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What would happen if your farm appraised for $30,000 per acre?

Don’t be surprised by the unintended consequences a super high farm appraisal could cause.

Mike Downey

November 14, 2022

4 Min Read
Getty aerial drone view of corn field.jpg

Last Friday, Nov. 11, 2022, a 73.19 acre farm in Sioux County, Iowa brought $30,000 per acre! As you can imagine this generated a lot of stir online and on ag twitter. “Yep, just a regular farm,” someone commented, the last two bidders were local farmers, no outside influences.” I even saw a picture of someone jokingly playing farm monopoly with a set of truck or tractor keys representing their wager in the middle of the playing surface. 

All joking aside, what if your family farm appraised for $30,000 per acre? Have you thought this through? Or, why it even matters? Here are a few considerations:

Estate valuation

Yes, a valuation of your farmland and all your assets will be performed to determine if your estate owes any federal or state estate tax. I wrote about the current estate tax exemptions recently, but in summary, the federal estate tax exemption is expected to increase to near $13 million per person in 2023. However, keep your eye on the ball, as unless Congress votes to extend them, these exemptions will revert back to pre-Trump laws at the end of 2025. If so, it is estimated the current exemption levels will be cut by approximately one-half. 

Consider a review of your estate plan as land prices and farm appraisals continue to increase. The current federal estate tax rate is 40%, so be sure to understand all your estate planning options to best manage any looming estate tax in the future.

Basis step-up

Just a year ago there were tax law proposals proposed which, if passed, would have dramatically changed the current rules about step-up in cost basis. I wrote about them in detail, here. Fortunately, these never came to fruition.

Under current laws, assets receive an adjustment in cost basis as they pass through an estate supporting another reason for an appraisal of your farm. The cost basis of farmland is typically the purchase price or the fair market value when inherited. Some refer to this as a step-up in basis.

Please remember you can also allocate value from your land appraisal to other assets, such as buildings and structures, fence, tile, and residual soil fertility. These can all be re-depreciated for income tax purposes whereas land cannot. 

Our current basis step-up laws encourage most landowners to wait and pass their farmland to the next generation as an inheritance. However, keep in mind the potential psychology surrounding the inheritance of a family farm. For example, if Mom and Dad were to sell a $30,000-per-acre farm with a low-cost basis, they will have to recognize federal and state capital gain tax on the capital gain. However, if the kids inherit the same farm they can sell the farm, tax-free, after getting a new step-up in basis.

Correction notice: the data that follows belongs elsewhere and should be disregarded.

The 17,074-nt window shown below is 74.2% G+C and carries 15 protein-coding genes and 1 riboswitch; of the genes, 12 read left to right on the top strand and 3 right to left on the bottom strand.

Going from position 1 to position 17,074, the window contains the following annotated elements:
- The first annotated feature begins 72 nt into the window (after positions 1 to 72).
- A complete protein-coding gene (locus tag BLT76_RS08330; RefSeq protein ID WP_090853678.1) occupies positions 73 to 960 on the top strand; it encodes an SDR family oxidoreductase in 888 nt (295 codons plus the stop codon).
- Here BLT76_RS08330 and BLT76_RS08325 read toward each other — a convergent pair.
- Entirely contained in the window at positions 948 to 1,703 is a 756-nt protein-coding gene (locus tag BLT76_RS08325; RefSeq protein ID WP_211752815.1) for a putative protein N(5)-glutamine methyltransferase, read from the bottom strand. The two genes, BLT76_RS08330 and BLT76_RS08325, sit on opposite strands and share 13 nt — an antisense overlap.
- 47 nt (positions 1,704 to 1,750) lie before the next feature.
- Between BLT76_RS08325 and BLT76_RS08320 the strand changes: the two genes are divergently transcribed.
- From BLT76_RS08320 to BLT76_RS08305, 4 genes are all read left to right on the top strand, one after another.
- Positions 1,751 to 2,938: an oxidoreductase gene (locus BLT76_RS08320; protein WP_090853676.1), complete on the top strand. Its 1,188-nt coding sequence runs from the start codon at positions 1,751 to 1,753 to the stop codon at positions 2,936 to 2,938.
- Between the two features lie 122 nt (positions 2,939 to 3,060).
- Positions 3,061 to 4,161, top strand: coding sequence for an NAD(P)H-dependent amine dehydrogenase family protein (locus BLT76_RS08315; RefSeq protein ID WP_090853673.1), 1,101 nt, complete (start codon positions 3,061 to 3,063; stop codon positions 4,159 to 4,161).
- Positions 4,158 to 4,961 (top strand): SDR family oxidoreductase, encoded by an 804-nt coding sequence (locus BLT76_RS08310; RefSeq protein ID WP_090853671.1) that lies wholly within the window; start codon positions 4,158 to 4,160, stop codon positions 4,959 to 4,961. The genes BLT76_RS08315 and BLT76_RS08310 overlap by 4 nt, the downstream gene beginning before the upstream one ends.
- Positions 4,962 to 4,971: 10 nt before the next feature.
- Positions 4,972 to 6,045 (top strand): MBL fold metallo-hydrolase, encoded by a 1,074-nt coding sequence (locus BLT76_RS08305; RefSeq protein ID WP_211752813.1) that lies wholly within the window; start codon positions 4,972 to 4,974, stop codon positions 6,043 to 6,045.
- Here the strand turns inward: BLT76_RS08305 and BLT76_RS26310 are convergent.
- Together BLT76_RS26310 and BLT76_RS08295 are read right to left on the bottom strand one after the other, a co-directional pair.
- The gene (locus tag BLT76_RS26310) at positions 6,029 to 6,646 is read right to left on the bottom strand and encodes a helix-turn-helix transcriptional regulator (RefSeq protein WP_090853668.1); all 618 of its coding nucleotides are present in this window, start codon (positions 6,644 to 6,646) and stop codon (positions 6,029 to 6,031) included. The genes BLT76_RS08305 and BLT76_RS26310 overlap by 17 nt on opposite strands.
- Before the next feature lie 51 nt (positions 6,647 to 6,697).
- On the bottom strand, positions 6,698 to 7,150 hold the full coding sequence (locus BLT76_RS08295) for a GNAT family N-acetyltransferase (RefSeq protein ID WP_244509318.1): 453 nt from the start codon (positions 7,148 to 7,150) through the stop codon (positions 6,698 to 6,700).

Be careful what message this sends as the same tax laws which discourage one generation from selling may incentivize the next generation to do the opposite.   

Beware family buyouts

This leads me to the last item for your consideration, family buyouts, and knowing your farm’s transition cost numbers. I come across many estate plans which may base family buy-outs on a farm appraisal. In some cases, every family member can go out and hire their own appraiser and then average them. I’m not a particular fan of this method, as I’ve seen it lead to the detriment of some family farms where this process automatically puts everyone against one another from the beginning.

I also see a lot of arbitrary 20% or 30% family discounts to be applied to the appraisal in the event of a family buy-out. Last week I met with a family where they couldn’t believe the buy-out price on their farm would be $12,000 per acre even after a 25% discount.

In most cases, a 25% discount represents how much farmland prices appreciated just in the past year. I shared an example of this a couple years ago from a family in Illinois I was working with. I encourage you to understand these same numbers on your own family farm.

We’re seeing some families consider and ask about other methods for establishing a family buyout. One of these is called special use valuation. This is a method to establish the value of farmland based on the income it generates, not a land appraisal subject to comparable farm sales you don’t have any control over. In my next article, I will share an example of how to value your farm using special use valuation.    

Downey has been helping farmers and landowners for the last 22 years with their family farm transition, estate planning, leasing strategies, finances, and general land consultation. He is the co-owner of Next Gen Ag Advocates and an associate of Farm Financial Strategies. Reach Mike at [email protected].

About the Author(s)

Mike Downey

Co-Owner, Next Gen Ag Advocates

Mike Downey is co-owner of Iowa-based Next Gen Ag Advocates. His passion for helping farmers and landowners stems from his own farm roots, growing up on his family’s grain and livestock farm near Roseville, Ill. He and his wife are also the founders of Farm Raised Capital, an investment community for farmers and ag professionals with common interests to grow and diversify their farm wealth with alternative real estate investments. Reach Mike at [email protected]

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